Schizophrenia symptoms progress through phases. Though the duration of these phases can vary from person to person, symptoms will typically start small and get worse.

During the earliest phase—called the prodromal or onset phase—a person may begin to have problems with socializing, concentration, motivation, depression, and anxiety. These symptoms can be mild at first, but as the prodromal phase becomes more advanced, symptoms will get worse. A person may start to experience unusual thoughts, suspicions, and a distorted perception of reality.

Prodromal phases can last years, and prodromal symptoms do not always progress to schizophrenia. When symptoms do progress, a person will experience what is called an active phase or psychotic break. This is where a person experiences psychosis—they lose contact with reality. Symptoms can include delusions, hallucinations, paranoia, disorganized speech and movements, being withdrawn, and lacking emotion.

An active phase is followed by a residual phase, where some symptoms may improve but others can remain. In many cases, a person will relapse into an active phase.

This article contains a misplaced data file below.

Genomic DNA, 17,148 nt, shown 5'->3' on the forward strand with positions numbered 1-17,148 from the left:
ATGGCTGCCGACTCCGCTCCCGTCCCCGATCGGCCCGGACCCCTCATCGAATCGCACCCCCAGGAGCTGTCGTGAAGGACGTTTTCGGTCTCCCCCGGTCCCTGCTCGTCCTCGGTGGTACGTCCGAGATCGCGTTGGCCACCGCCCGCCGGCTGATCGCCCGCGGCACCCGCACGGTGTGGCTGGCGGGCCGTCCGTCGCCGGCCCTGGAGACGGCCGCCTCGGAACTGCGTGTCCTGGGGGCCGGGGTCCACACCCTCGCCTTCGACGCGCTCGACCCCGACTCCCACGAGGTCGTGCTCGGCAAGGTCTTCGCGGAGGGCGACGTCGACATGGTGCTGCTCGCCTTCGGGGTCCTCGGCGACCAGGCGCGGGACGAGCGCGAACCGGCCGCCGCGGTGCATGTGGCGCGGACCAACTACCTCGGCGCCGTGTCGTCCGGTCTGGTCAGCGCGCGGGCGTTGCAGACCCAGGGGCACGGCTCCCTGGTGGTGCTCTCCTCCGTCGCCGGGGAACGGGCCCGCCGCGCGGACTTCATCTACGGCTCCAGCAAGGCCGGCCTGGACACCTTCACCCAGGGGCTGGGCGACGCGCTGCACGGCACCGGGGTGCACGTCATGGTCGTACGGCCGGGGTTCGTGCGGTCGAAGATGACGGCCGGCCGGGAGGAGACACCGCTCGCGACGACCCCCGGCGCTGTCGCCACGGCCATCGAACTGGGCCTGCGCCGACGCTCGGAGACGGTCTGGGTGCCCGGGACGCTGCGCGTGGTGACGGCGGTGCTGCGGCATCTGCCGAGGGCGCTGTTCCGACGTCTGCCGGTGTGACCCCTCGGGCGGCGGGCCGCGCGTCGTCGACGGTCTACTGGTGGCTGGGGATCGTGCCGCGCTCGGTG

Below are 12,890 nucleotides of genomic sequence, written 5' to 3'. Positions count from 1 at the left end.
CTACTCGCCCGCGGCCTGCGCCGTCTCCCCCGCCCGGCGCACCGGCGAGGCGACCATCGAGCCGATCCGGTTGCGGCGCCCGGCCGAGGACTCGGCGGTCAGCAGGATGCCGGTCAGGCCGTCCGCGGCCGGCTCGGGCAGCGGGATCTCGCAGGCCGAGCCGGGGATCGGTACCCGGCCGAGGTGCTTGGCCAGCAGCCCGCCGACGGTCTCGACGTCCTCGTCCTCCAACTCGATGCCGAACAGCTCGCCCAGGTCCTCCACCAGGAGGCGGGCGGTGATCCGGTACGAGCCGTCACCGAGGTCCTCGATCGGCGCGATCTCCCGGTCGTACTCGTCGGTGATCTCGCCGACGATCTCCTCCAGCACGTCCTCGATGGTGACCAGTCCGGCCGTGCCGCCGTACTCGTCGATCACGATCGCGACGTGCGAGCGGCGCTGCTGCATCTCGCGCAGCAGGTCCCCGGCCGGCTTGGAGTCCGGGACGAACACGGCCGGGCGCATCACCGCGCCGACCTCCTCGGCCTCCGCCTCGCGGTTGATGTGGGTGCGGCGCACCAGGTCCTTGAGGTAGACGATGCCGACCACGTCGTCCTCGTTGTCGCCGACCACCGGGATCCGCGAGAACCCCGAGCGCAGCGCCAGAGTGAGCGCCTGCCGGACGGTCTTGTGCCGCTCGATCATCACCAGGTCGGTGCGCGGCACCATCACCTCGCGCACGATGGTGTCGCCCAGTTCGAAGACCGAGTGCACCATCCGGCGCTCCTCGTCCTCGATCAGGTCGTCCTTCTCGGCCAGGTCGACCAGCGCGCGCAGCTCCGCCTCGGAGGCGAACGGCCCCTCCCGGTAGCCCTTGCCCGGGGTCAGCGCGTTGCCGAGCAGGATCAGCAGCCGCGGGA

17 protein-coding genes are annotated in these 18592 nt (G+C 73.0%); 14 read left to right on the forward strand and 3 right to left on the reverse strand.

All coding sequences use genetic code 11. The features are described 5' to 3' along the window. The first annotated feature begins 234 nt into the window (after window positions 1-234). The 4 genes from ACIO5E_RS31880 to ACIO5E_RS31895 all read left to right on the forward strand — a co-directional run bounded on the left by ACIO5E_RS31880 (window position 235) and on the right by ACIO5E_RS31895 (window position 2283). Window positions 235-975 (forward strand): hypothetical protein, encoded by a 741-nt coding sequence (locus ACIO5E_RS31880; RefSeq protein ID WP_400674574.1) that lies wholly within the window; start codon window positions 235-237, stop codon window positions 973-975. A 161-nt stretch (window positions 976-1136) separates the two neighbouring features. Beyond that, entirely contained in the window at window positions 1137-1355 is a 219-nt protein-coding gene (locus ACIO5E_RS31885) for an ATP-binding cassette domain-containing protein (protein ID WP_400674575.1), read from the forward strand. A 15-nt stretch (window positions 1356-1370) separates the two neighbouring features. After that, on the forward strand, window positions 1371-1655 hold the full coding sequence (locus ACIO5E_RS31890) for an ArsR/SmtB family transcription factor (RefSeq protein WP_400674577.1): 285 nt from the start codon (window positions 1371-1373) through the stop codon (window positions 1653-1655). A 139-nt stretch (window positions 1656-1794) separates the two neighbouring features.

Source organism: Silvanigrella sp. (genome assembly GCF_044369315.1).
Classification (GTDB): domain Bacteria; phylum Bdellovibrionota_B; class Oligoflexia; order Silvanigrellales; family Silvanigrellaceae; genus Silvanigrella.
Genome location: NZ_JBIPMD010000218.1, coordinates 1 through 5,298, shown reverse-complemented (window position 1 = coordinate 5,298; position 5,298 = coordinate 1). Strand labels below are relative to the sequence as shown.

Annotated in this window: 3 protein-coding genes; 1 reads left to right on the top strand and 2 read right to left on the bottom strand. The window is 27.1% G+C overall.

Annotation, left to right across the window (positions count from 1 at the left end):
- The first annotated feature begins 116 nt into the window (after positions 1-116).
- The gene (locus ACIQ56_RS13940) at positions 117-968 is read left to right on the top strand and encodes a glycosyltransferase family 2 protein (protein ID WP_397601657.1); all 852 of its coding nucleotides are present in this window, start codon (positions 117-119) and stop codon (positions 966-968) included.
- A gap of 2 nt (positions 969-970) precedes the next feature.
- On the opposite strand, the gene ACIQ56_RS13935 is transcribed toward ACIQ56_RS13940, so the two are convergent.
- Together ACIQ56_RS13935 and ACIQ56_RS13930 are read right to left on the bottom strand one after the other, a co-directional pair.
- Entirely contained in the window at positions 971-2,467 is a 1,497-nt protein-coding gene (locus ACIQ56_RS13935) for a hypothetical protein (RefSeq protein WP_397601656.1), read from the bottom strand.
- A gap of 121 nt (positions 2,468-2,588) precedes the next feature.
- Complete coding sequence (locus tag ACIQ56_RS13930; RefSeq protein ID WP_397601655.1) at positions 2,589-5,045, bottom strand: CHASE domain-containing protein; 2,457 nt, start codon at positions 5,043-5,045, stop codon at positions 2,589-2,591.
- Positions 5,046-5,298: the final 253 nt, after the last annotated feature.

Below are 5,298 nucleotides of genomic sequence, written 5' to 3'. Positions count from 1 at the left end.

Early treatment of schizophrenia

Early treatment during the prodromal phase is associated with better responses to treatment and better outcomes. Addressing early symptoms of schizophrenia—such as problems socializing and depressed moods—can help prevent these symptoms from becoming more severe and leading to more advanced symptoms.

Early treatment begins with early diagnosis—and this is where access to healthcare puts many Black Americans with schizophrenia at a disadvantage. Several studies have found that Black Americans are less likely to have seen a mental health professional prior to the diagnosis of their first episode of psychosis.

This means that Black Americans are less likely to be diagnosed and treated during the early prodromal phase—and are more likely to be experiencing severe symptoms when they begin treatment.

Poverty is a significant contributor to this disparity in access to healthcare. The poverty rate for Black Americans is over 21 percent—more than double what it is for white Americans. It’s also much higher in some states than others.

People experiencing poverty are also more likely to experience substance use disorders and traumatic events, such as violence, incarceration, and housing instability. Many people have these experiences during the prodromal phase. Any of these experiences can cause further delays in treatment and contribute to more severe symptoms.